Archive for the ‘Joe Lieberman’ Category
One of the scariest thoughts a liberal can think of is the thought that Democrats can’t count on the monolithic vote of African Americans. According to this op-ed, the monolith is crumbling:
Indeed, President Obama, the iconic representative of the far left, believes that even a child born alive should be left to die without medical treatment if the mother intended an abortion. He championed this Mengelean position as a state senator in Illinois.
I was raised to be an FDR Democrat because my father was a young man during the Depression and credited President Roosevelt with saving him from starvation. “The Republicans only care about rich people,” I was told. This was more than 40 years ago. In spite of my childhood indoctrination, as a young man newly committed to my Christian faith, I had a crisis of conscience in the late 1970s. Massachusetts Democrat Barney Frank was pushing the homosexual agenda. How could I, as a Christian, be committed to a party led by Mr. Frank? In the end, I could not. My desire to be in a right relationship with God and my faith was greater than my desire to be approved by my father, my family or the black community. My wife and I, then Massachusetts residents, left the Democratic Party in 1980 and never looked back.
The GOP didn’t learn the lesson that Karl Rove tried teaching them. The GOP didn’t learn that African Americans that attend evangelical churches are frequently conservatives.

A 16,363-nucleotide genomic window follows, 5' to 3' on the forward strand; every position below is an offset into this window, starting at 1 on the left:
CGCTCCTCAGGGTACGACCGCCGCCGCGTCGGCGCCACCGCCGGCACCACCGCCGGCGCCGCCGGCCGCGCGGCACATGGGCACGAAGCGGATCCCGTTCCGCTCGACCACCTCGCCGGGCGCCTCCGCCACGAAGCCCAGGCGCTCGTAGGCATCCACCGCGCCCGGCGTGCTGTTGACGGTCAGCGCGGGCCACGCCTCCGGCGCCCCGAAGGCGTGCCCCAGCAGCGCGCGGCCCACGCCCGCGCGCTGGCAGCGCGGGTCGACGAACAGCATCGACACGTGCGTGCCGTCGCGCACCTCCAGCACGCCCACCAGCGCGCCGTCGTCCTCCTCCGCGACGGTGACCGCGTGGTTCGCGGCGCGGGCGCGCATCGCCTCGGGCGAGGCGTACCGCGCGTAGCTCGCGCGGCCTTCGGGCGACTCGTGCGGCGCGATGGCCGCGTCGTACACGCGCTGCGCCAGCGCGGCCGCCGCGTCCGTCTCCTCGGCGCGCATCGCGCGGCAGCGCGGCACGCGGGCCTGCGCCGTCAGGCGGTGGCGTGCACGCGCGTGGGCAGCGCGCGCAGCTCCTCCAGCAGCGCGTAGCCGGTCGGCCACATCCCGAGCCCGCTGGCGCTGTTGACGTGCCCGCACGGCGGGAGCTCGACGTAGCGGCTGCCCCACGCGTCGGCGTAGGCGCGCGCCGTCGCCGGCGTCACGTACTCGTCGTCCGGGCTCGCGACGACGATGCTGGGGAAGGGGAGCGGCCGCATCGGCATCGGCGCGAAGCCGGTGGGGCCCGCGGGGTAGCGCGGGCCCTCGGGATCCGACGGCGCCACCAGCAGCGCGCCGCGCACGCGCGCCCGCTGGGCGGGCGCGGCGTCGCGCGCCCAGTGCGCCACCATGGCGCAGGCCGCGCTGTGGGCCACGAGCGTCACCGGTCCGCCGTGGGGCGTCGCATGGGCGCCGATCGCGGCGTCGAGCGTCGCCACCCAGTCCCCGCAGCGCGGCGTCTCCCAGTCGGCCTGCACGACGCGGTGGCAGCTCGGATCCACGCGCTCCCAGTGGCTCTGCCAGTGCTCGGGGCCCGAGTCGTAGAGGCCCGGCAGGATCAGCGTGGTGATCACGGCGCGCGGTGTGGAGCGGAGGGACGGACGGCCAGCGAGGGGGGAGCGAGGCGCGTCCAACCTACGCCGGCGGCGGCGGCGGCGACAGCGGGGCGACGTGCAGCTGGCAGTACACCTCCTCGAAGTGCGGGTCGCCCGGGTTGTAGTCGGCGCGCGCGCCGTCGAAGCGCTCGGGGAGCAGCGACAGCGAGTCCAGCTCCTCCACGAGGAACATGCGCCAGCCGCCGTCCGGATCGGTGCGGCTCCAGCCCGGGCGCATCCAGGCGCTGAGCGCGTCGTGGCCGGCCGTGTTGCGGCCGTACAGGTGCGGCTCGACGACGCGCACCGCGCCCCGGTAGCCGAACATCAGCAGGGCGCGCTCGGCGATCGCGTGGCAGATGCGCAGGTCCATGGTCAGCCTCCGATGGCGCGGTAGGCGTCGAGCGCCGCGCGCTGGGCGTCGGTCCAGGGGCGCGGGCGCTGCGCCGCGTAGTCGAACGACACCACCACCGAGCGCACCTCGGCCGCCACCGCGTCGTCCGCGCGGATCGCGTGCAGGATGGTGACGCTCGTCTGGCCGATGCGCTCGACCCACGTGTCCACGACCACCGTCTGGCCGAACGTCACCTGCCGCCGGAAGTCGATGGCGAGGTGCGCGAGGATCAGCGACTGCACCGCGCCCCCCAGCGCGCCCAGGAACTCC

President Obama’s opposition to the Born Alive Infant Protection Act should infuriate thoughtful people of all political stripes. This could be black voters’ Brendan Loy moment. Brendan Loy is the Democrat who appreciates Sen. Joseph I. Lieberman. When Ned Lamont defeated Sen. Lieberman in the DFL primary, Loy spoke eloquently about how the Democratic Party’s base was shifting too far to the left:
But regardless of all that, the hard reality is that the voters have spoken, and their message was loud and clear: there’s no longer room for Joe Lieberman in the Democratic Party. And alas, tonight’s result will reverberate through the November elections and into the 2008 presidential campaign. It’s really much more than just a single primary in a single state; it’s a shot across the bow of moderate Democrats everywhere. And so, whatever further ramifications this result might have, there’s one thing it definitely means, one result that is officially cast in stone, as of today: I am no longer a Democrat.
Have African-American evangelicals hit that same wall of intolerance? That’s something we don’t know with any certainty at this point. Without question, though, it’s definitely an opening for conservatives.
During the peak of Bill Clinton’s administration, the Democratic Leadership Council, with politicians like Joe Lieberman, John Breaux and Evan Bayh on board, played a significant policy role within the Democratic Party. This article, unfortunately, tells of the end of that once-influential wing of the Democratic Party:
The Democratic Leadership Council, the iconic centrist organization of the Clinton years, is out of money and could close its doors as soon as next week, a person familiar with the plans said Monday.